This is the final item in my series on Matching Algorithms and Reproductive Health, and it brings the story full circle, returning to the algorithms side of the show. Today I’ll demonstrate how to actually find minimum-weight perfect matchings in Python, and toss in a little story about . Continue reading
Category Archives: combinatorial optimization
ACO in Python: Minimum Weight Perfect Matchings (a.k.a. Matching Algorithms and Reproductive Health: Part 4)
It’s been three weeks and one IHME retreat since I wrote about matching algorithms and virginity pledges, and I think I now understand what’s going on in Patient Teenagers well enough to describe it. I’ll try to give a stylized example of how the minimum-weight perfect matching algorithm makes itself useful in reproductive health research.
I think it’s helpful to focus on a concrete research question about the virginity pledge and its effects on reproductive health. Here’s one: “does taking the pledge reduce the chances that an individual contracts trichomoniasis?” If the answer is yes, or if the answer is no, people can still argue about the value of the virginity pledge programs, but this seems like relevant information for decision making. Continue reading
I might have been a little over-ambitious with this series. I wrote a little bit about the how matching theory emerged from the social sciences two weeks ago. But then I got really busy! And that was the part I actually knew something about ahead of time. The promised connection between matching algorithms and reproductive health (and more generally, how matching is being used in quasi-experiment design) is the part that I have to do some reading on before I can write knowledgeably about.
However, I have a plan: I’d like to “crowd-source” my library research. Continue reading
Earlier this week, I was inspired by current events to launch a bold, crazy-sounding series about matching theory and its application to reproductive health. This first installment is a quick social history of the development of matching theory, largely influenced by (and fact-checked against) Lex Scrijver’s encyclopediac Combinatorial Optimization: Polyhedra and Efficiency. His paper “On the history of combinatorial optimization (till 1960)” contains similar information in an easy-to-download form.
On to the story: how social science applications drove the development of matching theory. Continue reading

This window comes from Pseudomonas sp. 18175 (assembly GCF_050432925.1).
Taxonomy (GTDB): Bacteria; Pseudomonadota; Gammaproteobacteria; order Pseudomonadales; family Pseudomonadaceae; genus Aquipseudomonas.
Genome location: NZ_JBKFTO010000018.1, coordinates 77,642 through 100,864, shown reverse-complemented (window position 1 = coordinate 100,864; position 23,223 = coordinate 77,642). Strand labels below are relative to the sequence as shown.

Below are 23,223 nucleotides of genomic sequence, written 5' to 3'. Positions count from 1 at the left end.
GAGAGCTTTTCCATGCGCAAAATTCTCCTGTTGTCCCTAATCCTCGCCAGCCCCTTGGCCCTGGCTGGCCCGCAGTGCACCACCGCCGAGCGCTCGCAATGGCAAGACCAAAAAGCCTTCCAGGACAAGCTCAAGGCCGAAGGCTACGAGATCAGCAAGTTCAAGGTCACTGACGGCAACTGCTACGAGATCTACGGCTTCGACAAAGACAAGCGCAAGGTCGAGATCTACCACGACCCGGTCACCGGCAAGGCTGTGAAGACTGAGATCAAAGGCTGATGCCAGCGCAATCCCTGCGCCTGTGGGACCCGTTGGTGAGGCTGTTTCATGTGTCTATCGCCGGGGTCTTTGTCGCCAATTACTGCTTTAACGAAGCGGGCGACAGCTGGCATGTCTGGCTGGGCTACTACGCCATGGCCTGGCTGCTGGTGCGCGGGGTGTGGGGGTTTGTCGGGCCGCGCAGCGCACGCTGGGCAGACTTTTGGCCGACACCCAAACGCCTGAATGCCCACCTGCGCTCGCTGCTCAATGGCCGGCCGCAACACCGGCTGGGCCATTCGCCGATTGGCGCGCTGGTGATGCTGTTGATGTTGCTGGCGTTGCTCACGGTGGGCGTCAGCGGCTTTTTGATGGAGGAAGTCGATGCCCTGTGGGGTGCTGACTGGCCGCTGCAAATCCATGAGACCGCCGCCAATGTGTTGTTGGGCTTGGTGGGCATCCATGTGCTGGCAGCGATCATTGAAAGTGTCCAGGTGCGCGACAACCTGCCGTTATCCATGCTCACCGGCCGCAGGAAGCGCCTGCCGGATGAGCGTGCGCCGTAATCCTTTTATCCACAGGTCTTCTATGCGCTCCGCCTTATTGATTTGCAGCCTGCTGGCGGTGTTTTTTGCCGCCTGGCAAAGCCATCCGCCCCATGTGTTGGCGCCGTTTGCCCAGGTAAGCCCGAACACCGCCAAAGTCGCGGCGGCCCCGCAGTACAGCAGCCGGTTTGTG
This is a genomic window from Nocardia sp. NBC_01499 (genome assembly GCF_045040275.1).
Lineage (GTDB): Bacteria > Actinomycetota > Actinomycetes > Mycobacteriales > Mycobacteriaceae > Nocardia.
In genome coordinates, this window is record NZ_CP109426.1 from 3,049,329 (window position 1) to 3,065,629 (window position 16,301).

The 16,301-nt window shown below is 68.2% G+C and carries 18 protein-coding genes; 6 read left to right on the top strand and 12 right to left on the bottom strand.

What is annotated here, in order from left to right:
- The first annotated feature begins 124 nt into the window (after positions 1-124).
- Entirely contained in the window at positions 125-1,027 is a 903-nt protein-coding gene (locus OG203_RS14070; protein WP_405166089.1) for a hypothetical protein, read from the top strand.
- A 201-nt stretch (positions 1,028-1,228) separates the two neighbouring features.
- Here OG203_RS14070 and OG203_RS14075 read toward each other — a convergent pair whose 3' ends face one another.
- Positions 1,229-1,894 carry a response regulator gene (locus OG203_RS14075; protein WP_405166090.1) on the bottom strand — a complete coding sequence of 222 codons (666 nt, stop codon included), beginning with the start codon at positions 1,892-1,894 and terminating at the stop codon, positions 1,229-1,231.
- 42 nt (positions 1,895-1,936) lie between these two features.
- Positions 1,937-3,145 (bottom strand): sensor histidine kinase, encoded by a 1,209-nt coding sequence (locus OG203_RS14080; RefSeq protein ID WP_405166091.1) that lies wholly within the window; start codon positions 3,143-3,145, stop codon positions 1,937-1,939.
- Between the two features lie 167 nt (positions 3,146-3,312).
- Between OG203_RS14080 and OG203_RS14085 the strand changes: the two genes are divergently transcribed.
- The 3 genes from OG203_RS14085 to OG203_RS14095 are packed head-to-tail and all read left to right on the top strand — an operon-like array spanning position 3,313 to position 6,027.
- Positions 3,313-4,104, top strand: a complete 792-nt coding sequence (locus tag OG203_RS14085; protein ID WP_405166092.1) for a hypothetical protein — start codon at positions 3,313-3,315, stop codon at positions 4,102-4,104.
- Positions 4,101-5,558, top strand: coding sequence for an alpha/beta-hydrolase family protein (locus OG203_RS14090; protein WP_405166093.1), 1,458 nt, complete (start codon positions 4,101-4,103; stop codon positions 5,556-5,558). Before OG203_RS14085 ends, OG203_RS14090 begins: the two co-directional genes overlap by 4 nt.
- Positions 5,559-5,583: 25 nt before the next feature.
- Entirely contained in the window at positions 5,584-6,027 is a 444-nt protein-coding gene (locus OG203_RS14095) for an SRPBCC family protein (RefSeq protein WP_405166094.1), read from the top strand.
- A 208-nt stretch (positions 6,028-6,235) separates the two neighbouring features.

One of the first things on Obama’s agenda after being sworn in as President last week was lifting the “global gag rule”, a Regan-era innovation that tied US aid to strict anti-choice regulations. Meanwhile, the TCS reading group at UW has been studying matching problems and Edmond’s blossom algorithm. Together, this has been the motivation I needed to launch a series of posts about applications of matchings in reproductive health metrics. Part 1 will have more about matchings.
Friday, already! Happy fragile ceasefire in Gaza, happy wedding to Daniel and Anna, happy Martin Luther King Day, and happy presidential inauguration.
I pass by this mural of MLK almost every day, and I find it incredibly expressive. Maybe it has something to do with the Seattle weather. Today I thought he was looking tired, but hopeful.
Is there some research paper out there to distract me from thinking about politics too much? How about a networks paper with applications to politics? An Arxiv paper from the Physics and Society section was updated recently, and it caught my eye with some beautiful pictures. I’ll explain a little, or you can head straight for their figure on the interactions between presidential candidates and corporations. Continue reading
Sometimes, instead of working, I like to see what search terms are bringing readers to my blog. The most common search that healthyalgorithms has been most useless for is “minimum spanning tree python”. Today, I’ll remedy that.
But first, dear searchers, consider this: why are you searching for minimum spanning tree code in python? Is it because you have a programming assignment due soon? High-school CS class is voluntary. All college is optional, and many you are paying to attend. You know what I’m talking about? Perhaps the short motivational comic Time Management for Anarchists is better than some Python code.
Still want to know how to do it? Ok, but I warned you.
I didn’t make any best-of-the-year lists, but I support the idea. I also support new year’s resolutions, but I’m not going to write about mine.
But the internet picks up the slack.
FlowingData has a 5 Best Data Vis of the year list, which I’m fond of. It includes the beautiful Streamgraphs of Byron and Wattenberg. Their technical report has some fun applications of combinatorial optimization to aesthetics.
Lance Fortnow has a nice Complexity Year in Review on the Computational Complexity Blog. Unfortunately, I don’t have a beautiful illustration of Prasad’s result that Unique Games Conjecture implies semidefinite relaxations have optimal approximation ratios.
I’ve got at least 3 interesting blog posts worth of material on TCS applications for fighting malaria, but I haven’t had time to pen even one of them. Here is an abbreviated version:
Malaria is a major disease, something like the #3 infectious disease globally, and the #1 cause of both death and disability in many parts of Southern Africa.
The Gates Foundation is leading the charge to attempt to eradicate malaria from the world, and many national governments and NGOs are also involved in the fight.
There is a history of malaria eradication attempts, and the historic lesson is this: don’t start a fight with malaria unless you’re going to win.
A lovely stats paper appeared on the arxiv recently. Learning to rank with combinatorial Hodge theory, by Jiang, Lim, Yao, and Ye.
I admit it, the title is more than a little scary. But it may be the case that no more readable paper has so intimidating a title, and no more intimidatingly titled a paper is more readable.